This work is limited by a few metrics. The first is that the knowledge produced in this thesis was largely derived from analysis of existing 360 videos, and not through a trial-and-error approach where I would have filmed many 360 videos. More film theory and criticism than practical filmmaking. This affects the language and pragmatism of the content, and perhaps how "bleeding edge" the ideas could potentially be. It is not attuned to filmmakers but critics.

(Yet, filmmakers must wear the hat of critics in order to iterate.)

I believe there are advantages to this approach. One is it allowed me to analyze a wide variety of 360 films, not just the sorts of films I would be partial or capable of creating. Another is that it kept me focused on the analytical framework and toolset, and not on any one piece of technology, gear, equipment, or playback device.

This is, effectively, a practical solution to getting past the issue of production specifics, and the advice here is certainly broad.

This work remains device-agnostic and trusts that technology will improve, particularly in resolution. This means there is no discussion of minimum or maximum distances for recognizable faces, for example (see Naimark's work with the Google Jump camera system for non-device agnostic studies). The effort to avoid the influence of specific hardware or hardware limitations did not prevent this work from diving into the deeply pragmatic but did lend itself to be more suited to abstract and conceptual discussions.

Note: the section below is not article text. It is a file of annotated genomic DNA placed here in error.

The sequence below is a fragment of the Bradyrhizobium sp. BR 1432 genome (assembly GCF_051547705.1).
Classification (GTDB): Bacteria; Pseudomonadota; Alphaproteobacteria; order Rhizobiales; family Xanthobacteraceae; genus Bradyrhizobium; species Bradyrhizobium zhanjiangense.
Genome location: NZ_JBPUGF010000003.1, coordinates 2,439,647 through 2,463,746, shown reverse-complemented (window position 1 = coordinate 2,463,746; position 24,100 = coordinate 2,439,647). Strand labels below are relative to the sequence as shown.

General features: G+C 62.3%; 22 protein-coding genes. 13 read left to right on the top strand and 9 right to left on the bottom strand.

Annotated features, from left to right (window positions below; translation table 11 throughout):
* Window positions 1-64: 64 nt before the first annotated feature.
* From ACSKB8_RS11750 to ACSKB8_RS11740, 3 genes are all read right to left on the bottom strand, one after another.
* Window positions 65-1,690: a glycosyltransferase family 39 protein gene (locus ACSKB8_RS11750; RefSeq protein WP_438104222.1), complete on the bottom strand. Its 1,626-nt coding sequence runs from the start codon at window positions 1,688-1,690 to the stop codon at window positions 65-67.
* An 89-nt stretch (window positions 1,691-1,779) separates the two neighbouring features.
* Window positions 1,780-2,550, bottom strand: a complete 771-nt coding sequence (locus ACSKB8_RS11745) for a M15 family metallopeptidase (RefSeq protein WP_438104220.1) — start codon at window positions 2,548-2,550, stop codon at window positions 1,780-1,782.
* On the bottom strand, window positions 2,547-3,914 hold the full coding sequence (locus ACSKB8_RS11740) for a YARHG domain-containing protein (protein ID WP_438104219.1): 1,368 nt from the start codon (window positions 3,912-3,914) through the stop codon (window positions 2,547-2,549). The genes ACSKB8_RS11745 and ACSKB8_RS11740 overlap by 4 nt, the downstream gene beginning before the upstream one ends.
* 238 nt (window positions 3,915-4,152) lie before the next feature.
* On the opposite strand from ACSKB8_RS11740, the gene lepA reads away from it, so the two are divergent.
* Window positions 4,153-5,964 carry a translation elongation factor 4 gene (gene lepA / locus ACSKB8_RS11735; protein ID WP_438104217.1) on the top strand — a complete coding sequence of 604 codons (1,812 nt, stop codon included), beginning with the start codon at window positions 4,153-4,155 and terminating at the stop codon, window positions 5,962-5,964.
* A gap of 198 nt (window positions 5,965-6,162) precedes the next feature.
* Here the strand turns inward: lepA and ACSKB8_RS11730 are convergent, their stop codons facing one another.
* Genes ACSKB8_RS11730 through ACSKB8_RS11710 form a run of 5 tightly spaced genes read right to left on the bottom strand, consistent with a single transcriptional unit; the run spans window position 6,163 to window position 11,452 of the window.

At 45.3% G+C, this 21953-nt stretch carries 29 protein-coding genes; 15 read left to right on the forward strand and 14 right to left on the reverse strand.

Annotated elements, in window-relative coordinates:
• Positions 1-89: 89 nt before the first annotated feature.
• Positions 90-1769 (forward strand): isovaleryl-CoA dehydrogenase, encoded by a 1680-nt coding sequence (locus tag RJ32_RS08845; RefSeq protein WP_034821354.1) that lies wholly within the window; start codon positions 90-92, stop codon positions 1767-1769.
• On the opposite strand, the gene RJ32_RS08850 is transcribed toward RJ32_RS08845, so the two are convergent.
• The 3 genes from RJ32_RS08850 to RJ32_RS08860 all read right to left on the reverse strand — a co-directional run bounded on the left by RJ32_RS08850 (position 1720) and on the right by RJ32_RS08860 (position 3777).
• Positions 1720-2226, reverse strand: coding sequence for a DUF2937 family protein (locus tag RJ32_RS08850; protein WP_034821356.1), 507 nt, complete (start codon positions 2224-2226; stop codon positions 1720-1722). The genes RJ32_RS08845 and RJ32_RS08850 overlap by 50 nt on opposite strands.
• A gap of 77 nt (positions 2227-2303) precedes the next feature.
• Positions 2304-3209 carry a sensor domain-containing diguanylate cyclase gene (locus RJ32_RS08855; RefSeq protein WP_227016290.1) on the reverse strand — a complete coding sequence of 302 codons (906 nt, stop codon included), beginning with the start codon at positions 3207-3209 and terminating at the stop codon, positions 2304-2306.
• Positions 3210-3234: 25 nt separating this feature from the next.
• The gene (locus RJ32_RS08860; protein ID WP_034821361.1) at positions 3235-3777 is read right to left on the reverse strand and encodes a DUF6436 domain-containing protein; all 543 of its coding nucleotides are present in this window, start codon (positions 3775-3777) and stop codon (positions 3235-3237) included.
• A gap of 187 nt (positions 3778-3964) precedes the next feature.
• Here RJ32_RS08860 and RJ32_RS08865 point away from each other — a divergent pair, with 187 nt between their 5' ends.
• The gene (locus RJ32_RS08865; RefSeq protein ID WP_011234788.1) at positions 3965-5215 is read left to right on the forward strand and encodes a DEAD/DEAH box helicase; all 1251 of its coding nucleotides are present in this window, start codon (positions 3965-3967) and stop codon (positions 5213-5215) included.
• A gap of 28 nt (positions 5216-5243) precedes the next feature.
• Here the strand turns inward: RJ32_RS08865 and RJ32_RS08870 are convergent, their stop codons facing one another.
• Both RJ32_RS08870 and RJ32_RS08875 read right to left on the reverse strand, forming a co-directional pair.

This work did avoid an intense look into spatialized audio for purely practical, and not conceptual, reasons. If I could have spent more time studying this, I would have. Spatialized audio is hugely important, and the absence of its discussion here is a detriment.

This work also avoids a detailed look into the differences between stereoscopic and monoscopic 360° video, which would be beneficial, but is nowhere near as fundamental as spatialized audio. This is one of the elements of 360° video that I felt unqualified to write about without using the gear first hand. I would have liked to put a stereoscopic and a monoscopic camera side-by-side filmed the same thing, and observe the differences in effect on audiences. Without this, I could speculate and make educated guessed, but not anything with the degree of confidence that I talk about 360° video in other contexts.